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Research09.15.14

MidMarket Still Where the Jobs Are

Mid-market businesses are boosting the economy with hiring, creating thousands of new jobs this month.

It’s a glass half-full/half-empty scenario all at once.

The Labor Department reported that the overall unemployment rate dropped to 6.1 percent in August. (half full)

Three million American workers dropped out of the labor force, which some economists speculate is because they’ve given up on finding a job. (half empty)

The pace of job creation slowed in August, down to 142,000 workers. It’s the lowest number added to payrolls all year. (half empty)

It’s the longest consecutive period of time with monthly payroll gains since 1997. (More than half full)

And the driver of most of this growth? Mid-market businesses.

With between 100 and 1000 employees, the U.S. middle market encompasses some 200,000 businesses and is expected to continue to hire this year, to the tune of 1 million people, according to the National Center for the Middle Market. Last year, mid-market companies grew revenue at a rate of 5 percent, which is five times higher than the S&P 500 and more than double the growth of the economy, which clocked in at 2.4 percent.

While the proportion of middle market firms experiencing revenue growth consistently outpaces the proportion that added workers in the past year, in the second quarter more than 40 percent of mid-sized companies report increased employment compared to one year ago.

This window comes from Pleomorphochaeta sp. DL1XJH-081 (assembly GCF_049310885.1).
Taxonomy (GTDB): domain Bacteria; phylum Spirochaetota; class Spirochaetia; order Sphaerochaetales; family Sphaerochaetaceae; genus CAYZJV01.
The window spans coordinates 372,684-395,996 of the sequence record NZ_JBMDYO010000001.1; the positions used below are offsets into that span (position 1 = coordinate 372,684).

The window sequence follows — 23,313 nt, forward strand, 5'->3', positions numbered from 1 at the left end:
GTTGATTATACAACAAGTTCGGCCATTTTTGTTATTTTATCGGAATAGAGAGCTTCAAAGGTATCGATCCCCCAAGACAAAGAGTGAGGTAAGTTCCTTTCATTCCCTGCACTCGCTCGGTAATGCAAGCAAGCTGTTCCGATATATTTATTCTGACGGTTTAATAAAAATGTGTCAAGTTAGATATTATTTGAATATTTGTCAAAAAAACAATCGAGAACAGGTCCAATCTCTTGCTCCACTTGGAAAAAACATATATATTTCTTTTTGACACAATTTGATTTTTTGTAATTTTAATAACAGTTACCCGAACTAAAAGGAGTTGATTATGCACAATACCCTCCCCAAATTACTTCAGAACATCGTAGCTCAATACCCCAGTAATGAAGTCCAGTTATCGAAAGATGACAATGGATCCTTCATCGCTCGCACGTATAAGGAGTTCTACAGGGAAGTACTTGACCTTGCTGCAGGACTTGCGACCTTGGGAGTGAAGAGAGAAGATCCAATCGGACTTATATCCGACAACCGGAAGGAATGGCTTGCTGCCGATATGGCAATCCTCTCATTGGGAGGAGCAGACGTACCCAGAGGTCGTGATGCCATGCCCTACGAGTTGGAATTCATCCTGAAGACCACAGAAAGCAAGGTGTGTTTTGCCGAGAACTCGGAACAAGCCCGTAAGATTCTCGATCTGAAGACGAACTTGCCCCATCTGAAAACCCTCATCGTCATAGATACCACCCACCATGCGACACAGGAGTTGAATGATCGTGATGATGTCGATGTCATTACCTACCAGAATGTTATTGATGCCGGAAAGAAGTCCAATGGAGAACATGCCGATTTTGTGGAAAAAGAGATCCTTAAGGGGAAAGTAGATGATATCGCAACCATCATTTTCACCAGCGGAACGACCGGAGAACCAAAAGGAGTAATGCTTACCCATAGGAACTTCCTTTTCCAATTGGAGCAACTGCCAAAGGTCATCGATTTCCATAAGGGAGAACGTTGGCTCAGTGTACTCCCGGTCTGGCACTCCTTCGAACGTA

August is an unpredictable month for hiring because many people hit the road for vacation, the New York Times reports. That said, Executive Vice President of mid-market solutions for Sage North America Joe Langner believes that mid-market companies offer the best prospects for job seekers, no matter what month they are applying.

“Needing innovation to stay on top, they welcome entrepreneurialism and innovation at all levels of the business. They are small enough to remain agile but large enough to command scale and opportunity. These companies offer direct access to the board that can translate into personal career progression on a level that businesses either larger or smaller may not,” he writes in Entrepreneur.

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